Mr. Petrilli points out that in polls, a majority of teachers support the Common Core, and based upon 2013 data, he is correct up to a point.  The National Education Association polled teachers and found that 26% support them “whole heartedly” while another 50% support them with “reservations”.  That is solid support, and some of it is no doubt based upon substance.  Deborah Lowenberg Ball of University of Michigan has written positively about the Common Core math standards as has Jo Boaler of Stanford University, and I certainly trust their judgement.  As for the English Language Arts standards?  I have personal concerns that the standards unnecessarily emphasize informational reading for upper grades based upon the framework of the National Assessment of Educational Progress (NAEP).  This flawed on two fronts: first, the NAEP is a no stakes assessment of the national educational landscape, and its targets for assessment are not meant to be translated into curriculum structures.  Second, David Coleman, now of the College Board, claims the 70% target was meant to be across the entire curriculum, but that was made clear nowhere in the standards themselves and since there are currently only math and ELA core standards, there is no guidance about how the task of teaching informational reading will be distributed.  Beyond the upper grade concerns, I am concerned that the early grade ELA standards rely upon an expectation that students’ skill levels will converge far too early, as if the authors wrote graduation standards for 12th grade and worked backwards from there without accounting for how early childhood development is high divergent.

But beyond this discussion (which is not happening among supporters of CCSS that I can tell) is the fact that Mr. Petrilli’s poll numbers get dicier the further down the path of education “reform” related to CCSS you get.  According to the same NEA poll, 55% of teachers say their districts are preparing to use standardized tests to evaluate them, 81% favor at least a 2-5 year long moratorium on those measures, only 26% of the 65% of teachers who have participated in CCSS training found it helpful and 67% have had to look for resources outside of school.  Among other changes teachers believe would assist students?  43% said smaller class sizes, 39% want more parental involvement and 22% said their students need up to date materials.  Reforms addressing those concerns have not been on the radar screen.

And this is the crux of the matter: Mr. Petrilli may be able to cite strong support or support with reservations from three quarters of teachers, but the reservations of 50% of those polled encompass the testing and teacher evaluations that are glued to the Common Core State Standards and have been from the beginning.  The standards were written by a group that heavily represented the testing industry, and they were adopted by states seeking grant money from the federal Race to the Top program – which required states to adopt common standards and tie teacher evaluations to student scores.  The Gates Foundation has spent heavily promoting the standards, and the foundation has a strong interest in evaluating teachers by student test scores as noted above. By now, the standards have been monetized and very well-connected interests have a stake in the testing system remaining in place, both technology entrepreneurs hoping to mine big data pools and the testing companies themselves.  At $24 dollars per student, Pearson looks to make over $20 million from New York City alone each time a Common Core aligned test is deployed.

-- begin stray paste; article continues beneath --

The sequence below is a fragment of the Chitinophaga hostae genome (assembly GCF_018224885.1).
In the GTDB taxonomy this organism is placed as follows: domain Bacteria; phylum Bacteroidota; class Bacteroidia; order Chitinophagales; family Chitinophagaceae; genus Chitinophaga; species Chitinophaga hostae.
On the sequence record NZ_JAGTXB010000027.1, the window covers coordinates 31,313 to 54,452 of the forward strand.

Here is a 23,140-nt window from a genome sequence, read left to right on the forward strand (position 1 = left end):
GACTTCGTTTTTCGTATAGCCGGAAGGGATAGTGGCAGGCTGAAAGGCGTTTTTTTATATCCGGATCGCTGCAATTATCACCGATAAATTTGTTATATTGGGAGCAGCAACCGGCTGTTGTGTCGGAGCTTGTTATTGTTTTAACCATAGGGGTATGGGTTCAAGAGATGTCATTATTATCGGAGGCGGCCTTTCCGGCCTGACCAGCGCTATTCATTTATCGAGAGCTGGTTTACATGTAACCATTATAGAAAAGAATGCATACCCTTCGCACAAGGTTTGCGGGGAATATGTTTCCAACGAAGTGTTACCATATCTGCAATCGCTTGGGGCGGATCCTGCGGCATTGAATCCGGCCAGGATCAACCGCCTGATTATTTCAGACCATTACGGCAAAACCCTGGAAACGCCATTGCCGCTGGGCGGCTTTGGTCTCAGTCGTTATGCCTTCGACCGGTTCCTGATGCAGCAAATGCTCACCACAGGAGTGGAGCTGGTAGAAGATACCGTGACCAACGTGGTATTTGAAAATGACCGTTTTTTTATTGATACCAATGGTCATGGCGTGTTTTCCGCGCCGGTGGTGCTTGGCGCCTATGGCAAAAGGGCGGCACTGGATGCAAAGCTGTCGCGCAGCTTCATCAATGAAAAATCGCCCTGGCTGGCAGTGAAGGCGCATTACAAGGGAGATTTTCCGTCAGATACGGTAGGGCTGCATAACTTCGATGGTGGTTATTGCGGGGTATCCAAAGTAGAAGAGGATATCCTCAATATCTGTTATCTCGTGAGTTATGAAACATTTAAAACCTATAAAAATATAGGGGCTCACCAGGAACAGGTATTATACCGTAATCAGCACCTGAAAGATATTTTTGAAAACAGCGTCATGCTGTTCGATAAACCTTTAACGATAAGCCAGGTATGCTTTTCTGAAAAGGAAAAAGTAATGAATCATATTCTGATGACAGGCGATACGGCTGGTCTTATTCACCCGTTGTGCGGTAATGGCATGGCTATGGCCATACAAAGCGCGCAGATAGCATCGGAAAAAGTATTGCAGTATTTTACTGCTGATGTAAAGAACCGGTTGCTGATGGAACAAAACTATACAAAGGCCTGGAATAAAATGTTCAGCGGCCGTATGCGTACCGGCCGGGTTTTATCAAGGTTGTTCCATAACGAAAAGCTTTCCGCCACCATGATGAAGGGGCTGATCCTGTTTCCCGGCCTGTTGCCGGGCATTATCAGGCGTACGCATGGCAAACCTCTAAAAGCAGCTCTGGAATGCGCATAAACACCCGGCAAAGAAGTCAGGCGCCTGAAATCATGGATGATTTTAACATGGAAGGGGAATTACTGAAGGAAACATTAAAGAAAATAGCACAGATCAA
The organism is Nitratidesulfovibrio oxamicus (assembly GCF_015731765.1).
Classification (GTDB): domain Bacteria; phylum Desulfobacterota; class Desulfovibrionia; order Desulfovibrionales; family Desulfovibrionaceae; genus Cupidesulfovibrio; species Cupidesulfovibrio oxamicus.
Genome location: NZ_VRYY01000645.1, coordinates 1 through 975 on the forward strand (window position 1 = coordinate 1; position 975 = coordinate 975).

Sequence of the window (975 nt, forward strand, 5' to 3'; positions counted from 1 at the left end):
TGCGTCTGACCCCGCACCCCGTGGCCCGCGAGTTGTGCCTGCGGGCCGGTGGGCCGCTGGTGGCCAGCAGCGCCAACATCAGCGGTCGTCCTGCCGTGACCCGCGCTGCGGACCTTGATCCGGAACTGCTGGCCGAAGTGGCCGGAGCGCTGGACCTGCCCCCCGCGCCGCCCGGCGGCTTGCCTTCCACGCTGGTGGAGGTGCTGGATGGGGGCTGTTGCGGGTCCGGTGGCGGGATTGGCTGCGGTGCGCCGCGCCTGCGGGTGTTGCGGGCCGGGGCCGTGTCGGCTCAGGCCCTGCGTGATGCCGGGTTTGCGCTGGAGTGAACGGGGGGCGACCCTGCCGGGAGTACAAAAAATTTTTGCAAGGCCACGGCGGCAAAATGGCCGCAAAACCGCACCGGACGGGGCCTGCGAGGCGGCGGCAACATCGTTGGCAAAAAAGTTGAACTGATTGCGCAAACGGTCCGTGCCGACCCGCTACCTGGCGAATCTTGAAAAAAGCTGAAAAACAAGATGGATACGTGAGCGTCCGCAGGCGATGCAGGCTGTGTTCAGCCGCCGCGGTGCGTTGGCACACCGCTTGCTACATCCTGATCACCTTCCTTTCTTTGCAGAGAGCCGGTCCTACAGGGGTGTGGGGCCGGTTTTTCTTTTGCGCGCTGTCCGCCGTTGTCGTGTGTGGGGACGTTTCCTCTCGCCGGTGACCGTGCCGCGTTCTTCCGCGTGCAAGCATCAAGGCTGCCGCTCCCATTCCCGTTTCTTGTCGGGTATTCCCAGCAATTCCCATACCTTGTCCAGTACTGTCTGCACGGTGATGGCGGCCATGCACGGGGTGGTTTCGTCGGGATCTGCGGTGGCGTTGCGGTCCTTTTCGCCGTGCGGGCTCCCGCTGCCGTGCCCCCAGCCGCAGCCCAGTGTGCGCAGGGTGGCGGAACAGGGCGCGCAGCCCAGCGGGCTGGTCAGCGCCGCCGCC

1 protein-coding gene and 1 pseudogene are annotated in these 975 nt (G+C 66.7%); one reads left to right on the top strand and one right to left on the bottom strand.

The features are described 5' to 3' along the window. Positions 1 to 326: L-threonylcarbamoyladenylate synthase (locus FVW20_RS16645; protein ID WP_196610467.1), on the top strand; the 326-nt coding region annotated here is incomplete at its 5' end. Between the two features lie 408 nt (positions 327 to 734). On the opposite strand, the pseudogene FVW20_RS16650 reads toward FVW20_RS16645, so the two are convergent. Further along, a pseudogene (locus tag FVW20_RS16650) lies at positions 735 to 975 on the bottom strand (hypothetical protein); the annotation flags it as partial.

Big interests both in private and public venues may be vested in the testing and evaluation of teachers tied to Common Core, but those reforms are driving a huge amount of the informed backlash.  While the standards themselves have flaws and controversies, the very teachers Mr. Petrilli has cited as supporting CCSS do not support either the heavy testing regimen coming with them or the flawed VAM evaluations tied to the testing.  Instead of trying to manufacture “emotion” among supporters of the standards, Mr. Petrilli would do better to try to disentangle them from the toxic mix of high stakes testing and evaluations that accompany them.  I have trouble picturing him doing so because both he and his allies are not simply supporting the standards — they are supporting the whole package the standards were designed to promote.

But until that happens, I cannot even consider saying that I #SupportTheCore — and I bet most teachers won’t either.

5 Comments

Filed under Common Core, Gates Foundation, Media, Pearson, politics, VAMs

5 responses to “#SupportTheCore: How Not To Do a Social Media Campaign

  1. Pingback: How to Spot a Fake Grassroots Education Reform Group | Daniel Katz, Ph.D.

  2. Pingback: I DO NOT #SupportTheCore | lederr

  3. Pingback: How to spot a fake ‘grassroots’ education reform group - The Washington Post

  4. Pingback: Strauss: How to spot a fake ‘grassroots’ education reform group | RocketNews

  5. Pingback: #TeachStrong? Brother, Here We Go Again… | Daniel Katz, Ph.D.